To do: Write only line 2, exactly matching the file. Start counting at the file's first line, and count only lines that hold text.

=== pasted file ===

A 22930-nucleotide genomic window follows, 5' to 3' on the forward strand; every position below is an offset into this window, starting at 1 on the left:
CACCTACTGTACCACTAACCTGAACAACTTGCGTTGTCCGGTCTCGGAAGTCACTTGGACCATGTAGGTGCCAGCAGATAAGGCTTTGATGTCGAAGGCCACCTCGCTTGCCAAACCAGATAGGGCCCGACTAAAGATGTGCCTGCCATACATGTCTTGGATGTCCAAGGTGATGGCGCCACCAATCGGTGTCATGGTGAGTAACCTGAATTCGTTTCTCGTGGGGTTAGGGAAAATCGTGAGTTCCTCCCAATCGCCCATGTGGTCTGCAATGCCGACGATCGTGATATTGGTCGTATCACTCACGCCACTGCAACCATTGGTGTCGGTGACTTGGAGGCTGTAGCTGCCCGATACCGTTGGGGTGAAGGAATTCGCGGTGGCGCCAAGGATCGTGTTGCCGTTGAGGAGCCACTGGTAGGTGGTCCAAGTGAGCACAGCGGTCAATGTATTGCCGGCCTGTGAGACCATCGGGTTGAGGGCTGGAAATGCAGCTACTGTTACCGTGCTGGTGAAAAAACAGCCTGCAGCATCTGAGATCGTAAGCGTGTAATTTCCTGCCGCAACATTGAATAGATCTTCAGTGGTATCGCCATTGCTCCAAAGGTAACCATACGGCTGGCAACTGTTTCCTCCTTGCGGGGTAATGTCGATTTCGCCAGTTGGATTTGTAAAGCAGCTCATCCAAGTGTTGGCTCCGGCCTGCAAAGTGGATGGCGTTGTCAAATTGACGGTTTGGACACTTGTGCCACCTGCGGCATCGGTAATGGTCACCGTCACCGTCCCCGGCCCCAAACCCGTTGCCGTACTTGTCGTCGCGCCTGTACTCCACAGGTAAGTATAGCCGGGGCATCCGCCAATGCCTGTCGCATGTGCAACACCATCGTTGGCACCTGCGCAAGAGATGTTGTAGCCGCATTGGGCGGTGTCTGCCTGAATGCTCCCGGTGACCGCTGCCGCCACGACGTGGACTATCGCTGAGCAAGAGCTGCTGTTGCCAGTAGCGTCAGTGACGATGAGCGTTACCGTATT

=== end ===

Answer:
CACCTACTGTACCACTAACCTGAACAACTTGCGTTGTCCGGTCTCGGAAGTCACTTGGACCATGTAGGTGCCAGCAGATAAGGCTTTGATGTCGAAGGCCACCTCGCTTGCCAAACCAGATAGGGCCCGACTAAAGATGTGCCTGCCATACATGTCTTGGATGTCCAAGGTGATGGCGCCACCAATCGGTGTCATGGTGAGTAACCTGAATTCGTTTCTCGTGGGGTTAGGGAAAATCGTGAGTTCCTCCCAATCGCCCATGTGGTCTGCAATGCCGACGATCGTGATATTGGTCGTATCACTCACGCCACTGCAACCATTGGTGTCGGTGACTTGGAGGCTGTAGCTGCCCGATACCGTTGGGGTGAAGGAATTCGCGGTGGCGCCAAGGATCGTGTTGCCGTTGAGGAGCCACTGGTAGGTGGTCCAAGTGAGCACAGCGGTCAATGTATTGCCGGCCTGTGAGACCATCGGGTTGAGGGCTGGAAATGCAGCTACTGTTACCGTGCTGGTGAAAAAACAGCCTGCAGCATCTGAGATCGTAAGCGTGTAATTTCCTGCCGCAACATTGAATAGATCTTCAGTGGTATCGCCATTGCTCCAAAGGTAACCATACGGCTGGCAACTGTTTCCTCCTTGCGGGGTAATGTCGATTTCGCCAGTTGGATTTGTAAAGCAGCTCATCCAAGTGTTGGCTCCGGCCTGCAAAGTGGATGGCGTTGTCAAATTGACGGTTTGGACACTTGTGCCACCTGCGGCATCGGTAATGGTCACCGTCACCGTCCCCGGCCCCAAACCCGTTGCCGTACTTGTCGTCGCGCCTGTACTCCACAGGTAAGTATAGCCGGGGCATCCGCCAATGCCTGTCGCATGTGCAACACCATCGTTGGCACCTGCGCAAGAGATGTTGTAGCCGCATTGGGCGGTGTCTGCCTGAATGCTCCCGGTGACCGCTGCCGCCACGACGTGGACTATCGCTGAGCAAGAGCTGCTGTTGCCAGTAGCGTCAGTGACGATGAGCGTTACCGTATT